In the Brightside Boutique example, notice how their employment of memes mirrors their product and demographic. Through memes, they establish a brand voice that is likable and self-deprecating. The boutique is thus able to grow their social media following and potentially convert a one-time shopper into a long-term fan.
3. Don’t alienate your current audience
However, memes can sometimes feel forced and stand out awkwardly in brand’s a social media feed. If a meme is overused in pop culture, or feels old, this can cause a disconnect between social media users and the brand. For example, many social media users are offended by Denny’s constant use of memes and internet language. Even though Denny’s is thought to be the pioneer of this type of marketing, it can come across as forced, and they have to toe a fine line between trying to make customers laugh on social media and realizing that in the end, they are a brand, and people generally don’t like to see advertising on social media.
In one instance, Twitter account @_diplo_ accused Denny’s twitter of recycling old internet jokes.
While this tweet didn’t receive nearly as many likes and retweets as most of Denny’s twitter content, this feud went viral, causing even more negative media attention. This leads us to the question, in what case is it worth it to use meme marketing for your business?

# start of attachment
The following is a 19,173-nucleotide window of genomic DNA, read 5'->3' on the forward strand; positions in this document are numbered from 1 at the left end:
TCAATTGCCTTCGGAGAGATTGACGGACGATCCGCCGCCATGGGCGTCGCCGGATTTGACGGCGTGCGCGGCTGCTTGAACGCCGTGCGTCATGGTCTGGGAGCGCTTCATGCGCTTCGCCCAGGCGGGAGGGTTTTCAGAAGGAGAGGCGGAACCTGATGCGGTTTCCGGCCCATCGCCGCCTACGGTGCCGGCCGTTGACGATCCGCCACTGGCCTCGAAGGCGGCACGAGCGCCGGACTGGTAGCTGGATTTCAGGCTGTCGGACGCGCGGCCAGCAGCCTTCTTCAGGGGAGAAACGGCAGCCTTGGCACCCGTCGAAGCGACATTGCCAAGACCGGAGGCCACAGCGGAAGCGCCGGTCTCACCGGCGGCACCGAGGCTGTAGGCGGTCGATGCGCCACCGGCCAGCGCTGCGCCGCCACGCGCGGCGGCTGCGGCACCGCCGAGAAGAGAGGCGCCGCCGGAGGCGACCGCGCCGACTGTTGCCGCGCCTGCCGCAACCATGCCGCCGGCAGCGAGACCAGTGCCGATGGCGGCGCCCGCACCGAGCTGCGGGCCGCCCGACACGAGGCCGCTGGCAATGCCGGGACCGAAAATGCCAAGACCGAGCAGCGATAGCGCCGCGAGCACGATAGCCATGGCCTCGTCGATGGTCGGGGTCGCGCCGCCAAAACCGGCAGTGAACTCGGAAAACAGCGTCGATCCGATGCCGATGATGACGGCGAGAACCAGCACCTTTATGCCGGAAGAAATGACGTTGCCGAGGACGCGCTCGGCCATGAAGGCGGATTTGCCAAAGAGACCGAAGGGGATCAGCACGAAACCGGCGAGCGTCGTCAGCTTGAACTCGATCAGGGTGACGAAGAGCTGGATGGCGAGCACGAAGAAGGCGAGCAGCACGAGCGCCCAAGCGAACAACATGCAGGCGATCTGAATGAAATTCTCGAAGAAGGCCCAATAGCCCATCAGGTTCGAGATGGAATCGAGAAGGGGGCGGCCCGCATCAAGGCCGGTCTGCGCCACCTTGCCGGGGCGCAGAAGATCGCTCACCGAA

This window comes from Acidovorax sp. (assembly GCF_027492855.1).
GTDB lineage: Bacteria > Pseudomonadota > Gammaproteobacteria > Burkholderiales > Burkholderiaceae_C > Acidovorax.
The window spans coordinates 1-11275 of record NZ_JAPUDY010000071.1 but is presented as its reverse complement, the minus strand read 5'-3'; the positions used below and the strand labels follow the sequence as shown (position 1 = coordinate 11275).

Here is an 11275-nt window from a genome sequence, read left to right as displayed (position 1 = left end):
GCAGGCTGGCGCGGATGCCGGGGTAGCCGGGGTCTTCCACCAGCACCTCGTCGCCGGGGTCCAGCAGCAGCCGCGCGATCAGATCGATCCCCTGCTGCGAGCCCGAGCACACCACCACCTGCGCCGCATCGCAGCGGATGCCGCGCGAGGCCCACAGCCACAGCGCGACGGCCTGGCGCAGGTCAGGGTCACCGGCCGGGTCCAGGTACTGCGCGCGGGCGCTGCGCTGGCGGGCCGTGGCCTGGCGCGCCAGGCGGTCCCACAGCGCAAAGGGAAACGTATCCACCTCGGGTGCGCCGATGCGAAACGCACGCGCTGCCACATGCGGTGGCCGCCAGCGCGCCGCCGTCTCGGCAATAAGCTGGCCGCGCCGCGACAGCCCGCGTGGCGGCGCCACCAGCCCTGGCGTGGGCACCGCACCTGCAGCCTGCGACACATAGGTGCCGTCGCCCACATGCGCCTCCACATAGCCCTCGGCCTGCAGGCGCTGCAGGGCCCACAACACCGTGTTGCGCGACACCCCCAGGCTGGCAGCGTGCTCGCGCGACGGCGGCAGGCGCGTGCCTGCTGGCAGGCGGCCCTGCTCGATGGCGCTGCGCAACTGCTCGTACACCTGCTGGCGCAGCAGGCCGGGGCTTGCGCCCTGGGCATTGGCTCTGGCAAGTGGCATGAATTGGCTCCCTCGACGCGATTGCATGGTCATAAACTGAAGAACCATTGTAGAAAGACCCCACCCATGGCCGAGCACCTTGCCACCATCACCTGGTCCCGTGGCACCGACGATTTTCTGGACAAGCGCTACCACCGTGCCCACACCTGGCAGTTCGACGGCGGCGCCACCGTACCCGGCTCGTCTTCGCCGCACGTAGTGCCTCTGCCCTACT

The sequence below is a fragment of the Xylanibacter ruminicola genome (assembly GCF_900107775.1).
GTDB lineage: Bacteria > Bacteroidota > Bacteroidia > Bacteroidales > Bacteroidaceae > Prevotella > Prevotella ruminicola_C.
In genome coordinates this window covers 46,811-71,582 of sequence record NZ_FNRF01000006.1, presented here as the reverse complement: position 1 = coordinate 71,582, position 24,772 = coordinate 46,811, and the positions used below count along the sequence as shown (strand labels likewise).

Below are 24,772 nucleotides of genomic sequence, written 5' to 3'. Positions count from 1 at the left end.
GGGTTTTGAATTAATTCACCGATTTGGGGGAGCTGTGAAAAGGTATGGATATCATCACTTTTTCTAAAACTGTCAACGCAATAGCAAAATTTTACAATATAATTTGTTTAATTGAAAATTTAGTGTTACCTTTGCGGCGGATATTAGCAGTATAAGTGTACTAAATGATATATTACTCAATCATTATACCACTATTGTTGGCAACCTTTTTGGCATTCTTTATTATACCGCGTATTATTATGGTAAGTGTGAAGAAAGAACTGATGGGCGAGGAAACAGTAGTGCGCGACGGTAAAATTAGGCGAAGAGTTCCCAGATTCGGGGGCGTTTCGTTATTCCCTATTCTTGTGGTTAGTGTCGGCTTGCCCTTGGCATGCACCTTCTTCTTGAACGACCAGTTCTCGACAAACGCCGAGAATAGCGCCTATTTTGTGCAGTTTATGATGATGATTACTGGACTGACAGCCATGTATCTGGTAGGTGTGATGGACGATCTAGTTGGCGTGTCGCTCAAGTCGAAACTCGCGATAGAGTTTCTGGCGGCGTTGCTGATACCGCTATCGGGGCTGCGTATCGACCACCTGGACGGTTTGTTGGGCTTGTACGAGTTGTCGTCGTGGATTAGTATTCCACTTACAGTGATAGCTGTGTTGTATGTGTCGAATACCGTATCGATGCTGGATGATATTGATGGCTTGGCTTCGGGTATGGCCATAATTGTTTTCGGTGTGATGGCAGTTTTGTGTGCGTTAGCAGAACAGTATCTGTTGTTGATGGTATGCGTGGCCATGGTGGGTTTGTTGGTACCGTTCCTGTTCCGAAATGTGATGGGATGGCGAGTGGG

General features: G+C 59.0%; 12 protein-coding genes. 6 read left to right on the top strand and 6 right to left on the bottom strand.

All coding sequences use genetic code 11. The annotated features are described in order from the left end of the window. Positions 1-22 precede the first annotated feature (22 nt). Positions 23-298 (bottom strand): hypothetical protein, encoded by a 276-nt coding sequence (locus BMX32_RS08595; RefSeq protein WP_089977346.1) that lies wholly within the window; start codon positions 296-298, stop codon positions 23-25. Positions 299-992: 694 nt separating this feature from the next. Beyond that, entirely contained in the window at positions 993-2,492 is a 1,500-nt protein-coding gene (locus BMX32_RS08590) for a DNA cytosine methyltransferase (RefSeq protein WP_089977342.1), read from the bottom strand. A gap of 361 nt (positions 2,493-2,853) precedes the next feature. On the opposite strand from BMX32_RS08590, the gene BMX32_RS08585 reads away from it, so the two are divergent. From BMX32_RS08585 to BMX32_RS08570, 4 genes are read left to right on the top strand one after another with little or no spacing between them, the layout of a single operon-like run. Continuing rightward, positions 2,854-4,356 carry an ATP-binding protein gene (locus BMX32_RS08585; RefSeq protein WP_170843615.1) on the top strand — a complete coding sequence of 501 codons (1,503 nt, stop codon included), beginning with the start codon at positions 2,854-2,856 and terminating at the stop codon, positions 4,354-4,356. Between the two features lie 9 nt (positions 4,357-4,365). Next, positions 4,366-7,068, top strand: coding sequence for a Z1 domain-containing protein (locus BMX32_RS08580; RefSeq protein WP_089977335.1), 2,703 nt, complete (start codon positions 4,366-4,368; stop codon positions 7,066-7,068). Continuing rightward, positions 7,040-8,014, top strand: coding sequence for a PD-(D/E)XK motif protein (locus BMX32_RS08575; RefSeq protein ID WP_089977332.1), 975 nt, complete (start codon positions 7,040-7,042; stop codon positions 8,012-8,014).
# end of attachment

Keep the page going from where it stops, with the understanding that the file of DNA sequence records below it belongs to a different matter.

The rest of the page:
4. Consider how your meme content will be consumed
In some ways, a company can never get it right with memes– many people are always going to think they are annoying. However, there are a few reasons why it’s worth a try. Often on Instagram and Twitter, meme ads will blend in with your targeted demographics’ social media feed. Users can easily get annoyed with every other post being sponsored content- like a boring advertisement or commercial. If your meme, like Brightside Boutique’s, or Stranger Things, is something a user can laugh at and relate to, that doesn’t shove your product in their face, they’ll enjoy it. Users have no reason to follow a social media account filled with ads.
Mixing ads with entertaining content, such as fun little messages, photos, and other meme trends will brighten someone’s day and will make a user more likely to add your account to their daily scrolling.
Connecting with Millennial consumers
Memes are the language of millennials. Young customers are spending more and more time looking at social media than watching TV or reading magazines. In order to appeal to millennials, advertising that does not speak “internet” or looks like traditional print advertising will not catch their attention. Trying things like getting humor accounts to sponsor your meme ads, posting quotes and jokes for fun and interacting with customers with playful humor is a way to connect with young people. Despite the risk involved, meme advertising is a great way to interact with millennials. Take a look at ads in your Instagram and Twitter feeds and try to find a way to use memes to market your brand. Use memes that fit your style – serious or joking, sophisticated or more childish, and you will be sure to catch users’ attention. When you do, you’ll be in the year 3005, and competitors who can’t catch up will look like they’re still in the 20th century.